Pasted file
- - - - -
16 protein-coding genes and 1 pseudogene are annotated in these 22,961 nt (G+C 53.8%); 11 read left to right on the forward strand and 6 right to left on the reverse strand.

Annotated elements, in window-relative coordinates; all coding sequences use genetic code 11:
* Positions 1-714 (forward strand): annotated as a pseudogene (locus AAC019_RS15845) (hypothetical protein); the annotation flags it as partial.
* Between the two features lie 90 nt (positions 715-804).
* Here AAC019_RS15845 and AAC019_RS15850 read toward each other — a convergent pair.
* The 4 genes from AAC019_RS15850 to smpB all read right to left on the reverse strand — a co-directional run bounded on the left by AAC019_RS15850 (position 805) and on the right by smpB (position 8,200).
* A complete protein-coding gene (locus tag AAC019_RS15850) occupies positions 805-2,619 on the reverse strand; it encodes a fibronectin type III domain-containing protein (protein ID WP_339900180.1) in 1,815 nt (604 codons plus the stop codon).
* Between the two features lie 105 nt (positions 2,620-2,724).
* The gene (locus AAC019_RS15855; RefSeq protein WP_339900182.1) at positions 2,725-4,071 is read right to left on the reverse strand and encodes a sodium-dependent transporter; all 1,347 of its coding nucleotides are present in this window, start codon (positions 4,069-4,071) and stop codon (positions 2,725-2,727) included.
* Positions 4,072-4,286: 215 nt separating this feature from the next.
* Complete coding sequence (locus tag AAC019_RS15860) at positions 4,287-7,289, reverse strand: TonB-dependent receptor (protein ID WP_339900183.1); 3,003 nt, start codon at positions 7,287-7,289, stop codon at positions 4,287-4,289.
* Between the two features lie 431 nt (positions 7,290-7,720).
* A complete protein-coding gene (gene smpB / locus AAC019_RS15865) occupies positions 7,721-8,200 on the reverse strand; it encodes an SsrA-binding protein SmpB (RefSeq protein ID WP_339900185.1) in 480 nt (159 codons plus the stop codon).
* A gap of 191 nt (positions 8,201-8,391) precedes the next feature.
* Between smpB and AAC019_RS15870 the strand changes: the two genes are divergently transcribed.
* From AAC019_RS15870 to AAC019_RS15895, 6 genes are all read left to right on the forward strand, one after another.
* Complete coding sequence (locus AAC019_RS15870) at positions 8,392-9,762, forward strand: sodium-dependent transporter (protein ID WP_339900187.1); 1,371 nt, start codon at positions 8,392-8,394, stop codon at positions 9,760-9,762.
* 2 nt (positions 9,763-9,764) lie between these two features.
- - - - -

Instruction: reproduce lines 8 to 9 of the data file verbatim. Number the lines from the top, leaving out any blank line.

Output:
* Between the two features lie 105 nt (positions 2,620-2,724).
* The gene (locus AAC019_RS15855; RefSeq protein WP_339900182.1) at positions 2,725-4,071 is read right to left on the reverse strand and encodes a sodium-dependent transporter; all 1,347 of its coding nucleotides are present in this window, start codon (positions 4,069-4,071) and stop codon (positions 2,725-2,727) included.